Ashley Alder appointed as next chairman of FCA


Hong Kong regulation veteran Ashley Alder appointed as next chair of Britain’s troubled financial watchdog

  • Ashley Alder currently runs Hong Kong’s Securities and Futures Commission
  • He initially joined the SFC as its corporate finance executive director in 2001
  • The FCA and Hong Kong’s SFC have been afflicted by heavy staff resignations

The chief executive of Hong Kong’s futures and securities regulator has been hired as the next chairman of the UK’s Financial Conduct Authority.

HM Treasury said Ashley Alder would take charge of the FCA, the public body overseeing Britain’s financial services sector, from next January for a five-year tenure.

He will succeed Richard Lloyd, who began occupying the post on an interim basis last month following the departure of Charles Randell a year before his term was expected to finish.

New boss: HM Treasury said Ashley Alder would take charge of the FCA, the public body overseeing Britain’s financial services sector, from next January for a five-year tenure

Alder has spent the last 11 years as head of Hong Kong’s Securities and Futures Commission (SFC), having initially joined the organisation in 2001 as its corporate finance executive director.

He left in 2004 to rejoin legal firm Herbert Smith, where he had worked as a corporate and business law specialist after moving to Hong Kong in 1989.

While at the SFC, Alder has helped institute a series of reforms and schemes to try and strengthen the city’s financial system, pushed for greater focus on climate finance, and imposed significant fines on banking giants.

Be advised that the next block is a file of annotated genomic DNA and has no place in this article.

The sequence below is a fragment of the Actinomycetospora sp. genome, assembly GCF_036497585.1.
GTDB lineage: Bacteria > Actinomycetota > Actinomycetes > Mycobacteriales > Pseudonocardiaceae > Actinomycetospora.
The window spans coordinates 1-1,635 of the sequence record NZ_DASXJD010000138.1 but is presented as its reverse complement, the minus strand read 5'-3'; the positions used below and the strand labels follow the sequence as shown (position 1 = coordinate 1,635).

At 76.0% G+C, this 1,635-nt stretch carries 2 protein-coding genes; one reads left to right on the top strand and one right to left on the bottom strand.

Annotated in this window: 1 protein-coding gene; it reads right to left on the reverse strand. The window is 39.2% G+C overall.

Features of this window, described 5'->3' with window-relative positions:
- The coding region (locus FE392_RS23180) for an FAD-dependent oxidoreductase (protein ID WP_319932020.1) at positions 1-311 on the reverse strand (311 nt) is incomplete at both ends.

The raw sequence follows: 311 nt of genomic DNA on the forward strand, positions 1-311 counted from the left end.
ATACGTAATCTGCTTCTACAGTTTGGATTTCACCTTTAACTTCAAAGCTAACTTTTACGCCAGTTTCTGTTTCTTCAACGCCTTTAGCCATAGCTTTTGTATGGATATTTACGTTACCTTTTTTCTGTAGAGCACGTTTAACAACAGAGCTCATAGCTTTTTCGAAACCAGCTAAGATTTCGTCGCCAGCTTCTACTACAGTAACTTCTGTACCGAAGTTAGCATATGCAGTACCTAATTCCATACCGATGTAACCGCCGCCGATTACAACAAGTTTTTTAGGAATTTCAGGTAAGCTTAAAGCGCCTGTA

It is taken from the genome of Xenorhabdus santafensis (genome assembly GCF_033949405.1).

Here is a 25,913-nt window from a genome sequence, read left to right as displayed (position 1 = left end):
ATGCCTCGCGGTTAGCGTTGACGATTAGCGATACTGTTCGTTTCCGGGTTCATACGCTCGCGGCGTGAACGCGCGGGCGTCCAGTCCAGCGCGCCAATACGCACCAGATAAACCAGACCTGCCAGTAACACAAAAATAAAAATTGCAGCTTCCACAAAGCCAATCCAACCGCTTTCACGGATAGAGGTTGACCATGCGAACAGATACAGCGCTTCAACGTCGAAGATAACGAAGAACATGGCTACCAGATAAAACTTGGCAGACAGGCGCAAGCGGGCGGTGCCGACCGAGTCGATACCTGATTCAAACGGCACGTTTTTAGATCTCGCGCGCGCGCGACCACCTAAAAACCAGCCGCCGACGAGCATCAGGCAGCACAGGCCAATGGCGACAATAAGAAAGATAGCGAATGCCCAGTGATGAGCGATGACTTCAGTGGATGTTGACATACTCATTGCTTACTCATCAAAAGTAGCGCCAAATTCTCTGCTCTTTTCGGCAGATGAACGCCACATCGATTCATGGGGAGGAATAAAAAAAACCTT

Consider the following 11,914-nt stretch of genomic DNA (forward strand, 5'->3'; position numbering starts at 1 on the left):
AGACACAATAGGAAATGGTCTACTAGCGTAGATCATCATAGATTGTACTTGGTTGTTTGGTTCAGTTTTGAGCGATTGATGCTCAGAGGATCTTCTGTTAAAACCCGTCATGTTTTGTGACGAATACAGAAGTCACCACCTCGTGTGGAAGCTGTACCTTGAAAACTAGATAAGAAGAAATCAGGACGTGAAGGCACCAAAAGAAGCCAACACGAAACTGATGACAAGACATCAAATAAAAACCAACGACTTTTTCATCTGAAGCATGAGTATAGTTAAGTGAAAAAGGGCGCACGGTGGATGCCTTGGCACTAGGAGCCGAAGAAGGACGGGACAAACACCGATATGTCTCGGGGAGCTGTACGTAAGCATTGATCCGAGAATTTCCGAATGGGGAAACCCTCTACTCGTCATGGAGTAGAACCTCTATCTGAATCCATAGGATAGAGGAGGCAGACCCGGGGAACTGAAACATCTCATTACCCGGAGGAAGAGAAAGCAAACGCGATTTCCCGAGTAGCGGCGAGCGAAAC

This included a record $350million fine on Goldman Sachs’ Asia office for bond offerings that raised money for Malaysia’s controversial sovereign wealth fund, 1Malaysia Development Berhad.

But the city state’s attraction as an international financial centre has come under massive pressure in recent years due to the Covid-19 pandemic and draconian new laws curtailing political freedoms.

Mass protests erupted in 2019 over a proposed extradition bill that would have enabled residents of the region to be deported to mainland China, causing the city to tumble into recession as tourists stayed away and retailers lost trade.

Troubles: In recent years, the FCA has been hit by a flurry of resignations and criticism over its handling of the collapse of Neil Woodford's equity fund and London Capital & Finance

Troubles: In recent years, the FCA has been hit by a flurry of resignations and criticism over its handling of the collapse of Neil Woodford’s equity fund and London Capital & Finance

Though the bill was repealed, the Hong Kong Executive later introduced a national security law that led to pro-democracy protestors being arrested and a wave of mass emigration.

While this has happened, the SFC has experienced a wave of personnel quitting, with 12 per cent of employees and a quarter of junior professional staff resigning in 2021, according to chairman Tim Lui.

Britain’s FCA has itself been afflicted by a flurry of resignations, with 345 workers departing between June and October 2021, double the rate of the previous year.

FCA employees also voted in favour of industrial action this year for the first time in the organisation’s history over planned reforms to working conditions and pay spearheaded by chief executive Nikhil Rathi.

Rathi’s proposals include cuts to pension rights, the alignment of bonuses with performance, cutbacks affecting graduate trainees and the pay of Scottish staff.

Alongside this, the City watchdog has faced major criticism over its handling of the collapse of Neil Woodford’s equity fund and London Capital & Finance (LC&F).

Alder said: ‘It’s a great privilege to have the opportunity to chair the FCA, whose core work is so vital to the financial health of consumers.

‘I also value the opportunity to contribute to a crucial phase in the FCA’s history as it helps chart the UK’s post-Brexit future as a global financial centre which continues to support innovation and competition through its own world-leading regulatory standards.’



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